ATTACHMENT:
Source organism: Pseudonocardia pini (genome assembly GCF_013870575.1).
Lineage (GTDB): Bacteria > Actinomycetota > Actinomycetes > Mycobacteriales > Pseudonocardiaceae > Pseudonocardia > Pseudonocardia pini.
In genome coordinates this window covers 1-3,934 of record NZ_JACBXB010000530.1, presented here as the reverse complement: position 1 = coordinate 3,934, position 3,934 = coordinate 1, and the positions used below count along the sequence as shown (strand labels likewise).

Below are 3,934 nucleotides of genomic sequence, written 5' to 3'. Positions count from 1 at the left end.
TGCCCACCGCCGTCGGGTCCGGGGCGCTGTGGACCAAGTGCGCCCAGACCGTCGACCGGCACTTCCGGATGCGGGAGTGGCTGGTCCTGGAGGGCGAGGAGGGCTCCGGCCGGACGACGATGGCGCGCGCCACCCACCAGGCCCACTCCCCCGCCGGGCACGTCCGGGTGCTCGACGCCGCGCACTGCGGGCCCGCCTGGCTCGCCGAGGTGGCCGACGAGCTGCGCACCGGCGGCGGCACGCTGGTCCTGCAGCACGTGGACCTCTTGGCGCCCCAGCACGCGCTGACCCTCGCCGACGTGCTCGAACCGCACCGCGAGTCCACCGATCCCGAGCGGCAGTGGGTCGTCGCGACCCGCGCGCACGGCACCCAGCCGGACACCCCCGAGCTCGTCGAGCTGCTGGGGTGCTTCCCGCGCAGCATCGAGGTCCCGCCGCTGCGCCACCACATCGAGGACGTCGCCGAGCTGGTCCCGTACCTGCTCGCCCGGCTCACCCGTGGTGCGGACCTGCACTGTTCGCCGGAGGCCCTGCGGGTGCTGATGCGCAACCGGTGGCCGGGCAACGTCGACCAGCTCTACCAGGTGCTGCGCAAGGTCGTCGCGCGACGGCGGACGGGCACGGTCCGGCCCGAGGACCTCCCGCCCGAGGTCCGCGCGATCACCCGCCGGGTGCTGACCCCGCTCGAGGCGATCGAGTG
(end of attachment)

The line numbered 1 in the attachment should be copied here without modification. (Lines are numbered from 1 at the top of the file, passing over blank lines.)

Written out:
Source organism: Pseudonocardia pini (genome assembly GCF_013870575.1).